I learned some very important facts about diversity and age from my discussion with Sandra about the Pintas vineyard (and many other Douro vineyards). The grape varieties are 30+ different indigenous Portuguese grape varieties. The reason why they are all different is the farmers that originally planted these vines wanted to be sure they could get fruit in every vintage as some vines in their youth were less resistant to extremes and disease than others so by having many different varieties that have different resistances, the diversity allowed the farmers to harvest fruit at least every year. If you only planted 1 vine that was not resistant to extreme heat, if there were heat waves that vintage the entire crop could be lost and be disastrous for a farmers well being. With proper care and attention, these old vines grew older and even further resistant to weather extremes and disease. They are not invincible, but are much stronger when they are older as they have built up resistances to extreme conditions.
The sun shining over Manoella and its grand terraces.
A mortório , or ghost vineyard, where terracing remains but the vines are long gone and in some cases being readied for replanting.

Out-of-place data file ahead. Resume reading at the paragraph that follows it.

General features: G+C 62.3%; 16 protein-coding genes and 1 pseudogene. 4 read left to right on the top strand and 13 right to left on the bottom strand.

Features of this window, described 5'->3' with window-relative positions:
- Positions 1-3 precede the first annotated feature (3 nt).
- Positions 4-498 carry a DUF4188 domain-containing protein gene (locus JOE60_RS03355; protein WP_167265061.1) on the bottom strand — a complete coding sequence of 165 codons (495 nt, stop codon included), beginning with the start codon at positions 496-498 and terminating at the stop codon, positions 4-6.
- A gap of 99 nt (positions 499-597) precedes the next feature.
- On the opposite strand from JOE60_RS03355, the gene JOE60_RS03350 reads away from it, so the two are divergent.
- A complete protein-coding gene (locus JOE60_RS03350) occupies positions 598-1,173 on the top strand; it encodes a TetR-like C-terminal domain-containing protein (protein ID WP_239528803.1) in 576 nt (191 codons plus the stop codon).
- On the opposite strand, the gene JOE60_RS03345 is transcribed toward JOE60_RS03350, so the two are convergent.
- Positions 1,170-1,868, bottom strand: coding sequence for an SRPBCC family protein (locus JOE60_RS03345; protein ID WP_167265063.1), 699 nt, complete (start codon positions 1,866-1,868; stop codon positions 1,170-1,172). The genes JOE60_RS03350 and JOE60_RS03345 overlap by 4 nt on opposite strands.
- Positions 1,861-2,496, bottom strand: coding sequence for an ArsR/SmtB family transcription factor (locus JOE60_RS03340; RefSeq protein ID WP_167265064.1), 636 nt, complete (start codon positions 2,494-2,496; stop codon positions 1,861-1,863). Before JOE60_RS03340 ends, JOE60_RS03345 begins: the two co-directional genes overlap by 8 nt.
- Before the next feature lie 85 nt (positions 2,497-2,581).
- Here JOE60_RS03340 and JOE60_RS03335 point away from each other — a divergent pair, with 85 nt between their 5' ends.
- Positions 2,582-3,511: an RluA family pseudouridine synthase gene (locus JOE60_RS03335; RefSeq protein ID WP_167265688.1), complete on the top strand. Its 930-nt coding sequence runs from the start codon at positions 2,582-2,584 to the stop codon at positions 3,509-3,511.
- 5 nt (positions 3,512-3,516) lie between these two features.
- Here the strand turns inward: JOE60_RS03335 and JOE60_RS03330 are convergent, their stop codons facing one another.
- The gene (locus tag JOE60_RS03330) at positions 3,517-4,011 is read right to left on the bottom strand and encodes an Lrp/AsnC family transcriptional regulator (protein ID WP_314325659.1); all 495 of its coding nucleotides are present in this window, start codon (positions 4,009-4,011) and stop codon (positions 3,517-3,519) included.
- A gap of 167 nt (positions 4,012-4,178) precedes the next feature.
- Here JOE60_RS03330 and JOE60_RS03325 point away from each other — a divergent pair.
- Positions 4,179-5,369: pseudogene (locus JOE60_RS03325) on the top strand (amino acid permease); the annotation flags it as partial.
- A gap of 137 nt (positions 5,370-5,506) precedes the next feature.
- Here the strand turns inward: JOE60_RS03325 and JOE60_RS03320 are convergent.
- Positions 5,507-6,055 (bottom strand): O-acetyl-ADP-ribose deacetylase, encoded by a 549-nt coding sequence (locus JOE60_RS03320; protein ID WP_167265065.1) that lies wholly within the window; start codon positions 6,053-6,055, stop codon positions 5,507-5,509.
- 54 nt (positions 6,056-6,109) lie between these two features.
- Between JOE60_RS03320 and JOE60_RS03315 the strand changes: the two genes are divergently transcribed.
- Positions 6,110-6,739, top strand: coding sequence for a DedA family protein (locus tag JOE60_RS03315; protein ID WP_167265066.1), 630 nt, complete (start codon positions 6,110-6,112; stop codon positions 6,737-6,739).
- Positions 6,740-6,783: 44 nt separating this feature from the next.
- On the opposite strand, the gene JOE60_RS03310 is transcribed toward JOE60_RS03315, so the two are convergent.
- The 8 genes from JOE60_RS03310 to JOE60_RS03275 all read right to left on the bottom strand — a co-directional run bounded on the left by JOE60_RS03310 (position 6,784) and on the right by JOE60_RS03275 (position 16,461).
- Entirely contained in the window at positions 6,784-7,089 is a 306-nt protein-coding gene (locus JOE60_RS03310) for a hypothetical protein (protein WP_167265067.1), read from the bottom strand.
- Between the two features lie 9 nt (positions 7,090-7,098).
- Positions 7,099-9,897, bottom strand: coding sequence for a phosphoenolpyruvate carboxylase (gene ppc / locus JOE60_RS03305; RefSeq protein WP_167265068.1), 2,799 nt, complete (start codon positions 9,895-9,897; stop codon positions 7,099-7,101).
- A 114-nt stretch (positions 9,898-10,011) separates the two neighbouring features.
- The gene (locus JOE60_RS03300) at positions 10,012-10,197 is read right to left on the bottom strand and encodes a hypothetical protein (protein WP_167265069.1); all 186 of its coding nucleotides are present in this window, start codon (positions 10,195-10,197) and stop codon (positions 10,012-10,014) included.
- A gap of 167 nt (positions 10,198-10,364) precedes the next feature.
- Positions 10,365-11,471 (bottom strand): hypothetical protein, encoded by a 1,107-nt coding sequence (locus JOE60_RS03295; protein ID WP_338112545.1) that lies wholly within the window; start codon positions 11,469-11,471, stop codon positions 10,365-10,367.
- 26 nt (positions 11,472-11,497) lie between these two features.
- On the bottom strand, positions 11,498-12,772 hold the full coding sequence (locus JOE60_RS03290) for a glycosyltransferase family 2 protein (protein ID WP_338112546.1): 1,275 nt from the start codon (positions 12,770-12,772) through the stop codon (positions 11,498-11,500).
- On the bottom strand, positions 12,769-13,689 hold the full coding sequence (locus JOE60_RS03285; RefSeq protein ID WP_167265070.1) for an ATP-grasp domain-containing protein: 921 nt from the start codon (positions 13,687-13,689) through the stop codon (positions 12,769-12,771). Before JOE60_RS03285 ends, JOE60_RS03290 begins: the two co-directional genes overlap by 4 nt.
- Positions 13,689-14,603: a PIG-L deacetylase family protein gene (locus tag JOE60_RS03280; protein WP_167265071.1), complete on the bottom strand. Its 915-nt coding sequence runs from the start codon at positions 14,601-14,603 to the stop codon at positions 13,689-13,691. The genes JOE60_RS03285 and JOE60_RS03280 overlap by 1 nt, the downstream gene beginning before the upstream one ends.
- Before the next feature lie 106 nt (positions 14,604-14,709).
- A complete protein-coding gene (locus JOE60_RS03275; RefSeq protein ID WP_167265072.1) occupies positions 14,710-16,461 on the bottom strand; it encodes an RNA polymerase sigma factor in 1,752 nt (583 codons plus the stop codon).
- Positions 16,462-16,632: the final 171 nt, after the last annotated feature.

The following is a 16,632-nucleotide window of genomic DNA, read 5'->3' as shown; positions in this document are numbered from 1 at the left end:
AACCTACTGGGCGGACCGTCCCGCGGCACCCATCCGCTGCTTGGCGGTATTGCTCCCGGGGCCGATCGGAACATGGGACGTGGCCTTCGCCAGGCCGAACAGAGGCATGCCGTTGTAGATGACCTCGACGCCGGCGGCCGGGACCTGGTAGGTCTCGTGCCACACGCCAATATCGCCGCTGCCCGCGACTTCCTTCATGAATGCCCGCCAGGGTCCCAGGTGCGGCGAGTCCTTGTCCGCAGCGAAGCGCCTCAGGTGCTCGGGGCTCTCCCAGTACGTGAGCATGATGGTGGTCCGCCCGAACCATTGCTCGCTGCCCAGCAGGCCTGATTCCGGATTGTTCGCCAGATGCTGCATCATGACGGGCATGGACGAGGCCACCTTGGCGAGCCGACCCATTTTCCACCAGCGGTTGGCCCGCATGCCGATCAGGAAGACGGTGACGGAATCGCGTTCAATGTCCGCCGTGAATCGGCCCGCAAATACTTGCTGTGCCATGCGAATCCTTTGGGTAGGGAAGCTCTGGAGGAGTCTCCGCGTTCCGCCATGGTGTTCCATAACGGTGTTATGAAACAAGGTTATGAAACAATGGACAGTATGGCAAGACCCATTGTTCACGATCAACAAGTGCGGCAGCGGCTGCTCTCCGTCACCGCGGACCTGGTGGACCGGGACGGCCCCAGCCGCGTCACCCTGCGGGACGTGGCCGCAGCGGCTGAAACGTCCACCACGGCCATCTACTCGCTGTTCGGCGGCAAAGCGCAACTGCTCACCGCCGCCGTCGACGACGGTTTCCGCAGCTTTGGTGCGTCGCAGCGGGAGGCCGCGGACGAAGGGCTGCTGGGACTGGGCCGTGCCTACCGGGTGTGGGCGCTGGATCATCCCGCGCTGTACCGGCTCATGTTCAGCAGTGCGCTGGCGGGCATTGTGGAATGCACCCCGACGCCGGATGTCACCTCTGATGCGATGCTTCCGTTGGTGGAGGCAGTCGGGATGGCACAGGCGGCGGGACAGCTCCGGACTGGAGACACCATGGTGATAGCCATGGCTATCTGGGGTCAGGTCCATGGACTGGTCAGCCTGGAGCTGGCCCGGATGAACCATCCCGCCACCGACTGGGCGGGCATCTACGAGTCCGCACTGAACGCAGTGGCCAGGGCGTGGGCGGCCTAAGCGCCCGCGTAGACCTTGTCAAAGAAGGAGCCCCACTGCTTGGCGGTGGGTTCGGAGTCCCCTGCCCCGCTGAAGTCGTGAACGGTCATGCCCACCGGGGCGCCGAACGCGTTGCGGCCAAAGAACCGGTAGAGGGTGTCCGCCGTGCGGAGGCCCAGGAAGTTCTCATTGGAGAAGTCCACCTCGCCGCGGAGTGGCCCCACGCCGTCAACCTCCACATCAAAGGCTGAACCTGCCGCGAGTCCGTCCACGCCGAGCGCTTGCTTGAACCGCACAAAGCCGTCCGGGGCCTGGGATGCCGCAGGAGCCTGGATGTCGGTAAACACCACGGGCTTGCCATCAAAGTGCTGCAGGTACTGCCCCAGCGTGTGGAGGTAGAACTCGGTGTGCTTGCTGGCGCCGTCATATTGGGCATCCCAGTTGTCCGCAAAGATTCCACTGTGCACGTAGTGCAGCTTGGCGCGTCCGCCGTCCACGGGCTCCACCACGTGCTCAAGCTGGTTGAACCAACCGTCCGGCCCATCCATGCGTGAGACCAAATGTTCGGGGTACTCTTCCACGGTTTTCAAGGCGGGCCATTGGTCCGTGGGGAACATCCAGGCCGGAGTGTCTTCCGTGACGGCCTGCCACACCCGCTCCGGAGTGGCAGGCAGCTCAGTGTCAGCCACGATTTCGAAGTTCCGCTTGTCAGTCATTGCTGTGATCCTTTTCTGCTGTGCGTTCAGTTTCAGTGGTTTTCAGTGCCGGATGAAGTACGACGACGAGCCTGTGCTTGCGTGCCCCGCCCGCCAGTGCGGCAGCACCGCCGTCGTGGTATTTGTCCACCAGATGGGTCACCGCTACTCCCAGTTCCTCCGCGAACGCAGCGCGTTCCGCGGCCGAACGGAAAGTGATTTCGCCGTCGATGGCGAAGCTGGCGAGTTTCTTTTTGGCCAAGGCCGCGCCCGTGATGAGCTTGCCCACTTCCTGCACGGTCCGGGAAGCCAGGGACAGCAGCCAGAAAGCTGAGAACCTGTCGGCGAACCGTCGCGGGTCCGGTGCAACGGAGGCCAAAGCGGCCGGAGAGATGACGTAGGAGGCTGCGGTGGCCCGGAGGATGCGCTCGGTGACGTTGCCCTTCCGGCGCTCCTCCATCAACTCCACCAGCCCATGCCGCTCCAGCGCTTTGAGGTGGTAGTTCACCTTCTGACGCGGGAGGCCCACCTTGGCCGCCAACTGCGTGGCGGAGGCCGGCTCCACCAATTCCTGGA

“this is how it is in the Douro” the typical cross section of the schist rock vines are planted in the Douro Valley.
Quinta da Manoella in the midst of an upgrade for use as a wine making facility.
Manoella vineyards
Sandra schooling us on the old vines at Manoella that range in age from 100 to 120 years old. 
One of the small buildings scattered about Manoella

We got back in Sandra’s SUV and drove a few more kilometers north to Manoella and started at the top of the property and made our way by SUV down into the heart of the property. As we switch-backed our way down steep and rocky roads, we stopped on the way by an old vine mixed varietal vineyard similar to Pintas. 30+ varieties are planted in this vineyard with the oldest vines being 100-120 years old. Still, they produce spectacular fruit as witnessed in the old vine bottling of Manoella. As we spoke, I was tapping into that passion that drives great winemakers like Sandra. Every great winemaker no matter where they are from has this passion. Our hands were flying in the air as we talked about the property, viticultural and winemaking practices, places where we have visited in the world where great wine is made, and what kinds of wines we drink. We hopped back in the SUV and headed to what will be a functioning Quinta soon after it is renovated so it can house wine production.  Sandra also mentioned how she wants to upgrade some of the other buildings on the property to host visitors to the Douro which I think is a fantastic idea and hope is realized by the time we make our way back.